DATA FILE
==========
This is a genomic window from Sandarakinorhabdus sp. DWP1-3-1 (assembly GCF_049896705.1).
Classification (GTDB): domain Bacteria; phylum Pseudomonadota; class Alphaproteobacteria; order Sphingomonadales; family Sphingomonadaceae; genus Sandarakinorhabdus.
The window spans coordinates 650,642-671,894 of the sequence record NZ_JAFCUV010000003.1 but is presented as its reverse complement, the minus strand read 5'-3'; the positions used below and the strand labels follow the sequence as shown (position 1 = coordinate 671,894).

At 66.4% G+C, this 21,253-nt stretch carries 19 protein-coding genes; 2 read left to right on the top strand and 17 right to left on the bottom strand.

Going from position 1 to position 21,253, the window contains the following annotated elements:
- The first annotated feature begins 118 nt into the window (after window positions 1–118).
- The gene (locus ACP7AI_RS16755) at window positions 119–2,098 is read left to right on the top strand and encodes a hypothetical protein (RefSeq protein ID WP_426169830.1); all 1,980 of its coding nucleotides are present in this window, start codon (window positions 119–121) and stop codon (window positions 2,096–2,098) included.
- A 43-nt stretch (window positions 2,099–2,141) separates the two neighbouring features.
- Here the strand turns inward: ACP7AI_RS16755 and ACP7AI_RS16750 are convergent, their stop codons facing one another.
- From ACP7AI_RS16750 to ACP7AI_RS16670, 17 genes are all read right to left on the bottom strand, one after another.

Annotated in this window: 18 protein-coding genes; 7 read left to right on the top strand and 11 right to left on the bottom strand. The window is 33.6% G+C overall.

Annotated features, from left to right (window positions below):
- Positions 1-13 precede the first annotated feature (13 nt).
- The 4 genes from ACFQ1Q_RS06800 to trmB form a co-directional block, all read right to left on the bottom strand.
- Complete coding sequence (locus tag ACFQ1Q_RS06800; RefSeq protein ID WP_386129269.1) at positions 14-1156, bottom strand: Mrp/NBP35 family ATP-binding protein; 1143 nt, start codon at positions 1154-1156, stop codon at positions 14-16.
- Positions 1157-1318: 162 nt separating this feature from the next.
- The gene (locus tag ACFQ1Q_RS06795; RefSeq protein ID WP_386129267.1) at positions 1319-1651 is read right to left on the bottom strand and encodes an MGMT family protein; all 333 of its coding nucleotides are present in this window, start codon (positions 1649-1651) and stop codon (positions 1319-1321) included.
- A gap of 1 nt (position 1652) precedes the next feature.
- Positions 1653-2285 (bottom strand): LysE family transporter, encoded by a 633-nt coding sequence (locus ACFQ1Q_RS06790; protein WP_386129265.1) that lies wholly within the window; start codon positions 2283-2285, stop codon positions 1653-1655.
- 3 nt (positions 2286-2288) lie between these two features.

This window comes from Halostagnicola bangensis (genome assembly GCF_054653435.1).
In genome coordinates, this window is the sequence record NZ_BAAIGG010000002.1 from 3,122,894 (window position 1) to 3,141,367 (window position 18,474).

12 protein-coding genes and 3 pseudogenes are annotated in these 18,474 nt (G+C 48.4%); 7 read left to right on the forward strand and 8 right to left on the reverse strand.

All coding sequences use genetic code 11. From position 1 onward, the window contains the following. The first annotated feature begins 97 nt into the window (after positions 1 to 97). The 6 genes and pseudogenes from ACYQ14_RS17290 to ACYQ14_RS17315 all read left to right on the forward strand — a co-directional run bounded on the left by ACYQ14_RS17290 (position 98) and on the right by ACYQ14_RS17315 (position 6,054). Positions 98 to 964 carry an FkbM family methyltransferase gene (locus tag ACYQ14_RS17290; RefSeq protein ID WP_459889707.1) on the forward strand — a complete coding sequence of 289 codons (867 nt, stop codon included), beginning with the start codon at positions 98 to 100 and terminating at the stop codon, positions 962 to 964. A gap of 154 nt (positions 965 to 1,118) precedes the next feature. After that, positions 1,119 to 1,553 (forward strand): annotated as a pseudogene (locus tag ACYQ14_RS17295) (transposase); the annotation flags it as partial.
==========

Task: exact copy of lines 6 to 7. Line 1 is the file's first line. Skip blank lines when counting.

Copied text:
- The first annotated feature begins 118 nt into the window (after window positions 1–118).
- The gene (locus ACP7AI_RS16755) at window positions 119–2,098 is read left to right on the top strand and encodes a hypothetical protein (RefSeq protein ID WP_426169830.1); all 1,980 of its coding nucleotides are present in this window, start codon (window positions 119–121) and stop codon (window positions 2,096–2,098) included.